An Iowa Senate subcommittee considers a constitutional amendment that declares there is no right to abortion in the state constition. From left are Sens. Claire Celsi, Jake Chapman and Roby Smith. (Photo by Linh Ta, Iowa Capital Dispatch)
Iowa Republican leaders are once again pushing for a constitutional amendment that would limit abortion rights in Iowa after an attempt to pass a similar measure fell short in 2019.
The amendment aims to nullify the Iowa Supreme Court’s ruling in June 2018 that struck down a law requiring a 72-hour waiting period for abortions. It states that Iowa’s Constitution does not “secure or protect a right to abortion or require the funding of abortion.”
A subcommittee of the Senate State Government Committee discussed Senate Joint Resolution 21 on Thursday. The resolution passed
Iowa Sen. Jake Chapman, R-Adel, a leader on the resolution, said the justices overreached in their 2018 decision. He said the amendment would allow the elected Iowa Legislature and the public to decide on abortion measures instead.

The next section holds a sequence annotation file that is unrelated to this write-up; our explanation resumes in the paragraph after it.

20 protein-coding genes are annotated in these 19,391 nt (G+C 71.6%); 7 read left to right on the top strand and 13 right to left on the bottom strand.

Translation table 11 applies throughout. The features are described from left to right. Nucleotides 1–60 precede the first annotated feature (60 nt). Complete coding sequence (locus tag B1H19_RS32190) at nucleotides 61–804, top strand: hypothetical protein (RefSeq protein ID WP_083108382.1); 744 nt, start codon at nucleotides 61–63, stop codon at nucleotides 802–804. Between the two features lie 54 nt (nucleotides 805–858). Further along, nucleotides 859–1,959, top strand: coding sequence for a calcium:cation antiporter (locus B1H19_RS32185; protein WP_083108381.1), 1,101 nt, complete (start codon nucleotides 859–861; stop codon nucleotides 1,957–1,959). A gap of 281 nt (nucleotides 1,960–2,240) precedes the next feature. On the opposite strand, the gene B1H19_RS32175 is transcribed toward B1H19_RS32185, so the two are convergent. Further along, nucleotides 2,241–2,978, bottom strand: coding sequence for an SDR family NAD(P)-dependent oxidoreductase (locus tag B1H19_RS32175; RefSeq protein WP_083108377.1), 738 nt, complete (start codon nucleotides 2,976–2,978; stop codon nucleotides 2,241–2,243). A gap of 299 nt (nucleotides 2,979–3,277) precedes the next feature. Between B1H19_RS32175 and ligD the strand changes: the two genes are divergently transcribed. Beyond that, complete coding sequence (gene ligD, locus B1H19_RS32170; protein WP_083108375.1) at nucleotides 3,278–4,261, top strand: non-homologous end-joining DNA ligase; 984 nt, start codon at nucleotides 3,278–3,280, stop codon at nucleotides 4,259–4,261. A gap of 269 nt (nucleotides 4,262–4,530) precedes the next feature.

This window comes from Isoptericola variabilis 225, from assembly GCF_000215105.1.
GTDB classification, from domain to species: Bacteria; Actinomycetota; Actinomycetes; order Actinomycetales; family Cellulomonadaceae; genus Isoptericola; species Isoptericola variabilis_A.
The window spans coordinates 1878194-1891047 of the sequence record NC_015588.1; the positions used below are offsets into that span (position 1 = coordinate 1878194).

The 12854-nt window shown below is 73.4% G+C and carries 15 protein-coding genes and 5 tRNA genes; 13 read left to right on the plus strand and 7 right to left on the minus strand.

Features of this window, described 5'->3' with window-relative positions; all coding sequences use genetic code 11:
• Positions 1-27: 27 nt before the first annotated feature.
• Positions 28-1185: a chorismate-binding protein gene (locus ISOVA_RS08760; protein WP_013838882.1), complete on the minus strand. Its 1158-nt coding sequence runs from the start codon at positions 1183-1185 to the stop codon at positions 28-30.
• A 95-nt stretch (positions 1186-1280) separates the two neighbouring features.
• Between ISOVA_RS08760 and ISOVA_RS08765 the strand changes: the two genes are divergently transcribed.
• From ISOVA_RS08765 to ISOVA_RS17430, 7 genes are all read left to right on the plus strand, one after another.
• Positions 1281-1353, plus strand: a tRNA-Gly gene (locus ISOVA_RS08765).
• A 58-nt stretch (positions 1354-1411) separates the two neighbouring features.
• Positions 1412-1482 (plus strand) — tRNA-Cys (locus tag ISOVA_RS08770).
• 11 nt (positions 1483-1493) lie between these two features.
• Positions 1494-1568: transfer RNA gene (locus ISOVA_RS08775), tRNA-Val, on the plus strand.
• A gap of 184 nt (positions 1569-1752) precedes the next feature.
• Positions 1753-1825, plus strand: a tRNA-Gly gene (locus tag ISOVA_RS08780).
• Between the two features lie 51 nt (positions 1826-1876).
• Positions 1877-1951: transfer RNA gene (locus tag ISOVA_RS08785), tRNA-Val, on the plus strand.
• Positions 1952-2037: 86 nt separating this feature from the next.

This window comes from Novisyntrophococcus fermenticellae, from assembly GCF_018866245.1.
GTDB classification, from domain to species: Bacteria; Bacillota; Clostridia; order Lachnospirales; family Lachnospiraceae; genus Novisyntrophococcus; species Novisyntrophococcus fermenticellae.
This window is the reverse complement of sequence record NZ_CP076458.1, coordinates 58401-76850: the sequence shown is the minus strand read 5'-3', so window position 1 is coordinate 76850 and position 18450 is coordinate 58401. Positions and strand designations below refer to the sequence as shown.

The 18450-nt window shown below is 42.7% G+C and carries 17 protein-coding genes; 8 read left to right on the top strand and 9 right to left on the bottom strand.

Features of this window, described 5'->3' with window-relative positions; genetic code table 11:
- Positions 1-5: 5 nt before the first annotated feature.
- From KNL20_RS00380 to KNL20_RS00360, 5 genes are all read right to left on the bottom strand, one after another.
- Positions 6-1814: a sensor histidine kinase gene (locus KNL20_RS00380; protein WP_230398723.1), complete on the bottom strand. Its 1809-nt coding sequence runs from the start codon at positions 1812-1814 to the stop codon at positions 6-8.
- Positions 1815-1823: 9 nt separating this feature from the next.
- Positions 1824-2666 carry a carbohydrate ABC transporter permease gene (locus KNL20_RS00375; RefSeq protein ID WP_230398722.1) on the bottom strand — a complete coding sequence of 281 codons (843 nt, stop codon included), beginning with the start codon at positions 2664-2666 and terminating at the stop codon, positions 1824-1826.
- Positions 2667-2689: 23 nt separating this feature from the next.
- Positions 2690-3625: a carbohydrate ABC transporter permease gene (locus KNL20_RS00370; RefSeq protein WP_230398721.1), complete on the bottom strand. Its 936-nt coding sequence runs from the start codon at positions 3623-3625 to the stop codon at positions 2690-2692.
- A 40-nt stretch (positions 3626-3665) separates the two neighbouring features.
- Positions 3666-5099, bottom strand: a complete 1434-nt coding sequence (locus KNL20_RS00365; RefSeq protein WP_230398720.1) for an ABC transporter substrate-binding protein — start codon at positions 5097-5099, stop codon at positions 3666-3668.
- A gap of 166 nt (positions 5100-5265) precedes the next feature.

“No one in Iowa believed this was a fundamental right under Iowa’s Constitution,” Chapman said. “Show me where there’s a right to an abortion. It’s the most misconstrued, grasping (interpretation) that I’ve ever seen in a judicial decision.”
The U.S. Supreme Court ruling in Roe v. Wade, which established abortion rights across the country, would still be in effect and protect abortions in Iowa. But the constitutional amendment would make it easier for lawmakers to once again pass abortion-limiting measures like the fetal heartbeat law. That law, which restricted abortions after a fetal heartbeat could be detected, was struck down in 2019 by a district judge who cited the state Supreme Court ruling.
Sen. Claire Celsi, D-West Des Moines, who sits on the State Government committee, said the amendment moves Iowa in the wrong direction and removes rights from Iowans.
“If approved, the constitutional amendment seeks to take away a right to bodily autonomy and privacy,” Celsi said.
Senate Majority Leader Jack Whitver, R-Ankeny, said Republicans are still discussing the constitutional amendment, though they have not yet agreed on the language in the amendment. Editor’s note: This story has been updated to correct an editor’s error and delete a reference to House action on an amendment. The Iowa House has not approved similar legislation.
If the House and Senate approve a constitutional amendment in identical form, the resolution would have to be approved by the next General Assembly in 2021 or 2022. It then would be on the next general election ballot for a vote of Iowans.
In her Condition of the State address on Tuesday, Gov. Kim Reynolds also mentioned her support of a constitutional amendment that eliminates the right to an abortion in the Iowa Constitution.
“It’s time, and unfortunately it’s necessary,” Reynolds said.
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